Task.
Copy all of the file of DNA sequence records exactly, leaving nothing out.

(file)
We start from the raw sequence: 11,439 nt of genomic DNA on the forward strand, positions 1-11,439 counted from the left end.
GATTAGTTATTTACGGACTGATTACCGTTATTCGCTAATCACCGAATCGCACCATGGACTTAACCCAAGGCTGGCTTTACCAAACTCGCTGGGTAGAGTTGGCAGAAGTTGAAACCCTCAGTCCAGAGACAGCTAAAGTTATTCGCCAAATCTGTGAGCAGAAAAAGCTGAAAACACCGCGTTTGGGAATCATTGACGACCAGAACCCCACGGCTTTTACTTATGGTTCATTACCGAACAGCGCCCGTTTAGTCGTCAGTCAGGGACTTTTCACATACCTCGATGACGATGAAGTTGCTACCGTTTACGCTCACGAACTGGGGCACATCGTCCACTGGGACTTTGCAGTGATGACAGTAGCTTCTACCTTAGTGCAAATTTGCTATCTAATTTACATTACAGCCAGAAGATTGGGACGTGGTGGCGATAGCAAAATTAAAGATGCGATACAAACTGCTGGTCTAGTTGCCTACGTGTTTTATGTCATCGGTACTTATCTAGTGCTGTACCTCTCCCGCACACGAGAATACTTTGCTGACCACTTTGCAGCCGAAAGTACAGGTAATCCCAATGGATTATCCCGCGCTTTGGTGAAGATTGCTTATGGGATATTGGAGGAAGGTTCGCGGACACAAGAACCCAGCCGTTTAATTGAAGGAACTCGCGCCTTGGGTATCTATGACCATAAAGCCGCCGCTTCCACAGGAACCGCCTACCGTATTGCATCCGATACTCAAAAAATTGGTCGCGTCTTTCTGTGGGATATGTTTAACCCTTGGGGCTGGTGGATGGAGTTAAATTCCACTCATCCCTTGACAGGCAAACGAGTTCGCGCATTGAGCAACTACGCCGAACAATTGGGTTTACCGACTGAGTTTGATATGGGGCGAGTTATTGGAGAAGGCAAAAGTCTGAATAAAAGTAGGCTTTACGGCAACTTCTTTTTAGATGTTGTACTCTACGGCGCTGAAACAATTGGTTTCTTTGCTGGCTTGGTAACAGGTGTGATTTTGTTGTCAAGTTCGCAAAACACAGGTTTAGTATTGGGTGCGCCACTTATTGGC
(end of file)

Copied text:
We start from the raw sequence: 11,439 nt of genomic DNA on the forward strand, positions 1-11,439 counted from the left end.
GATTAGTTATTTACGGACTGATTACCGTTATTCGCTAATCACCGAATCGCACCATGGACTTAACCCAAGGCTGGCTTTACCAAACTCGCTGGGTAGAGTTGGCAGAAGTTGAAACCCTCAGTCCAGAGACAGCTAAAGTTATTCGCCAAATCTGTGAGCAGAAAAAGCTGAAAACACCGCGTTTGGGAATCATTGACGACCAGAACCCCACGGCTTTTACTTATGGTTCATTACCGAACAGCGCCCGTTTAGTCGTCAGTCAGGGACTTTTCACATACCTCGATGACGATGAAGTTGCTACCGTTTACGCTCACGAACTGGGGCACATCGTCCACTGGGACTTTGCAGTGATGACAGTAGCTTCTACCTTAGTGCAAATTTGCTATCTAATTTACATTACAGCCAGAAGATTGGGACGTGGTGGCGATAGCAAAATTAAAGATGCGATACAAACTGCTGGTCTAGTTGCCTACGTGTTTTATGTCATCGGTACTTATCTAGTGCTGTACCTCTCCCGCACACGAGAATACTTTGCTGACCACTTTGCAGCCGAAAGTACAGGTAATCCCAATGGATTATCCCGCGCTTTGGTGAAGATTGCTTATGGGATATTGGAGGAAGGTTCGCGGACACAAGAACCCAGCCGTTTAATTGAAGGAACTCGCGCCTTGGGTATCTATGACCATAAAGCCGCCGCTTCCACAGGAACCGCCTACCGTATTGCATCCGATACTCAAAAAATTGGTCGCGTCTTTCTGTGGGATATGTTTAACCCTTGGGGCTGGTGGATGGAGTTAAATTCCACTCATCCCTTGACAGGCAAACGAGTTCGCGCATTGAGCAACTACGCCGAACAATTGGGTTTACCGACTGAGTTTGATATGGGGCGAGTTATTGGAGAAGGCAAAAGTCTGAATAAAAGTAGGCTTTACGGCAACTTCTTTTTAGATGTTGTACTCTACGGCGCTGAAACAATTGGTTTCTTTGCTGGCTTGGTAACAGGTGTGATTTTGTTGTCAAGTTCGCAAAACACAGGTTTAGTATTGGGTGCGCCACTTATTGGC